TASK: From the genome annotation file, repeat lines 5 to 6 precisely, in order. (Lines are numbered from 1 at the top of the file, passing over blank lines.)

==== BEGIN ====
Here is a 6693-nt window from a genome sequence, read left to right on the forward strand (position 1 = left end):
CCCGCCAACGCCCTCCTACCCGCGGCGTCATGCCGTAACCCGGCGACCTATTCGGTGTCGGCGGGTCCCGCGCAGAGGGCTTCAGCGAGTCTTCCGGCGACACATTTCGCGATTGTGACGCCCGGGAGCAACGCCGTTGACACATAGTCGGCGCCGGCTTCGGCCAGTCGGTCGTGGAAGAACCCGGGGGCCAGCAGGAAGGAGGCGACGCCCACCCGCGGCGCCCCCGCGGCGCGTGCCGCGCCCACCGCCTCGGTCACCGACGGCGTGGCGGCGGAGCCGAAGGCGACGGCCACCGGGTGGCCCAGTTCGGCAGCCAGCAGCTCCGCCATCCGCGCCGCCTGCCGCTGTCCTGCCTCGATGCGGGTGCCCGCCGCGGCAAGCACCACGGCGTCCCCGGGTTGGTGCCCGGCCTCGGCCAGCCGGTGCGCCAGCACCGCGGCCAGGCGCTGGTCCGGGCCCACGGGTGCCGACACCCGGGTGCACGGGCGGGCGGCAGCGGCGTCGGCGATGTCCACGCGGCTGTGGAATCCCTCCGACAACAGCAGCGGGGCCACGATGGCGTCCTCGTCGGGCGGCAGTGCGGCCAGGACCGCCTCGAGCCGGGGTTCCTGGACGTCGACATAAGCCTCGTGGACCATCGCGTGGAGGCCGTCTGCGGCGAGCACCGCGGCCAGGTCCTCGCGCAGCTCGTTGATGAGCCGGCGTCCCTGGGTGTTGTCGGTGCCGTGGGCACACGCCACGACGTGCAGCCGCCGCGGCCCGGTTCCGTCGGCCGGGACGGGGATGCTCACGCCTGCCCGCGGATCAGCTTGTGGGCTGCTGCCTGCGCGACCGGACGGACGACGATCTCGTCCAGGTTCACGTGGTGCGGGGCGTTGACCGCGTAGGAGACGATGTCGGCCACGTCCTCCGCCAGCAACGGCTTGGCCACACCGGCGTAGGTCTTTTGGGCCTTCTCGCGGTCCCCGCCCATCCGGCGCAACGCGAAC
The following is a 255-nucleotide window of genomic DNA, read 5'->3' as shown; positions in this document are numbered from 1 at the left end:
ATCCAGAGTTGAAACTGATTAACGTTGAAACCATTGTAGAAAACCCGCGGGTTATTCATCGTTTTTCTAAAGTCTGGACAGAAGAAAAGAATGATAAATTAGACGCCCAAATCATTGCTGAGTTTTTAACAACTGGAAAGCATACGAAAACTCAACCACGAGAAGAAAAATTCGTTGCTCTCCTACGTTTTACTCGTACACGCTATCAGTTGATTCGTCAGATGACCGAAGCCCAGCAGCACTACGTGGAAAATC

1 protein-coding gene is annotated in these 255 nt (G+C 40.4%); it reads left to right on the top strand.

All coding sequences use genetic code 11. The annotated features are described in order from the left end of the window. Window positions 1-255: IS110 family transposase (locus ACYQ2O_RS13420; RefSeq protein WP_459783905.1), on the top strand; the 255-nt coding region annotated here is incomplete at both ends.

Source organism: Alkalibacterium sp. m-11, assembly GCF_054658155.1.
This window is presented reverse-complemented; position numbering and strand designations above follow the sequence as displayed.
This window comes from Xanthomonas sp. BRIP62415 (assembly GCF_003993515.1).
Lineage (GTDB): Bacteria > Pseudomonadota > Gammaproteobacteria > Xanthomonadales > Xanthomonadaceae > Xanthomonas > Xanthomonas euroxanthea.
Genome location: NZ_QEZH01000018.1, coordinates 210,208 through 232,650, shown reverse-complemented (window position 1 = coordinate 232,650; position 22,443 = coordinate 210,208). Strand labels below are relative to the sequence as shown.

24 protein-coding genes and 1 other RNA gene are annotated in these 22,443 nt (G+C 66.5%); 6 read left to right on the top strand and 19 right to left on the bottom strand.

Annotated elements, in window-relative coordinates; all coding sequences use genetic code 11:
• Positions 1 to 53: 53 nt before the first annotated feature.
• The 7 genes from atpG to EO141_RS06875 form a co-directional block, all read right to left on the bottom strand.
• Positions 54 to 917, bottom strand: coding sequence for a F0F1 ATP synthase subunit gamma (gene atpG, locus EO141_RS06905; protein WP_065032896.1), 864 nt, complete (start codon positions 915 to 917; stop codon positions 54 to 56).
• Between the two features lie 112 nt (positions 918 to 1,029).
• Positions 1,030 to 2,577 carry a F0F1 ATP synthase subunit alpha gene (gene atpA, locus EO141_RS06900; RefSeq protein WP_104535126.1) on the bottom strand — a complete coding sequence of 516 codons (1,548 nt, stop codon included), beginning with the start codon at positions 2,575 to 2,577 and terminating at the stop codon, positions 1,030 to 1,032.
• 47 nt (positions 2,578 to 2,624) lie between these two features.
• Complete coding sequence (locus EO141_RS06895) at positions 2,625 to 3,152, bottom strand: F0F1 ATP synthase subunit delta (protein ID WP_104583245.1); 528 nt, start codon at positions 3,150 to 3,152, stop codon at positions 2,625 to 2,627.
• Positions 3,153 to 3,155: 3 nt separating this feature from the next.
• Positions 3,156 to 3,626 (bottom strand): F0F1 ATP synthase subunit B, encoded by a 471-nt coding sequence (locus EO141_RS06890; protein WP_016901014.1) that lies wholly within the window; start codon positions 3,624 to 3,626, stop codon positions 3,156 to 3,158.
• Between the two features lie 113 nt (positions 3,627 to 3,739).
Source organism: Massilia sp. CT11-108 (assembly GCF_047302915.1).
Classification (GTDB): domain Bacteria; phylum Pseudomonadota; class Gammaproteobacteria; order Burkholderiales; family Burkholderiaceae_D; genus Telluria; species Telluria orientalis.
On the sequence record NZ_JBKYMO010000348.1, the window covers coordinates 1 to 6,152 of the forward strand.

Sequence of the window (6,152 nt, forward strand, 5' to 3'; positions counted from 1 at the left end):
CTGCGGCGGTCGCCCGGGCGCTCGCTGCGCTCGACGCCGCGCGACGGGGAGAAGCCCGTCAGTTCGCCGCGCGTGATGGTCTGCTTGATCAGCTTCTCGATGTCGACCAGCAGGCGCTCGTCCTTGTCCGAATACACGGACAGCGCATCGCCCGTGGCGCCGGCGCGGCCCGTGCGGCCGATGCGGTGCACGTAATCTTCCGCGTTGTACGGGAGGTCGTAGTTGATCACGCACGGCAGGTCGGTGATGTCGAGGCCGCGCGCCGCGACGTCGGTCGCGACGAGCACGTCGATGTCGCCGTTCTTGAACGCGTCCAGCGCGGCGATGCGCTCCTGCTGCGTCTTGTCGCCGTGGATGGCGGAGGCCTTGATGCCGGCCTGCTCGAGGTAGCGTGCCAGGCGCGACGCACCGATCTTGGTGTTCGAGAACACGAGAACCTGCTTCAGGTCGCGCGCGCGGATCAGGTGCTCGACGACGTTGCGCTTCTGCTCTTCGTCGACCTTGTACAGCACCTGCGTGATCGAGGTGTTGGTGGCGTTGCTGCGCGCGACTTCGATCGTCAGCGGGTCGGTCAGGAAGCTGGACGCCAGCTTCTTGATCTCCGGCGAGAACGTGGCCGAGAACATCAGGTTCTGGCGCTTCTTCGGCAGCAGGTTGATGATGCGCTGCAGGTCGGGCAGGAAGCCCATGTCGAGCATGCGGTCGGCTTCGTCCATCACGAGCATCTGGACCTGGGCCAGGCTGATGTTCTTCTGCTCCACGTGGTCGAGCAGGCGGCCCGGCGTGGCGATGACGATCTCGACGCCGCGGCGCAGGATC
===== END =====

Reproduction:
1 protein-coding gene is annotated in these 255 nt (G+C 40.4%); it reads left to right on the top strand.

All coding sequences use genetic code 11. The annotated features are described in order from the left end of the window. Window positions 1-255: IS110 family transposase (locus ACYQ2O_RS13420; RefSeq protein WP_459783905.1), on the top strand; the 255-nt coding region annotated here is incomplete at both ends.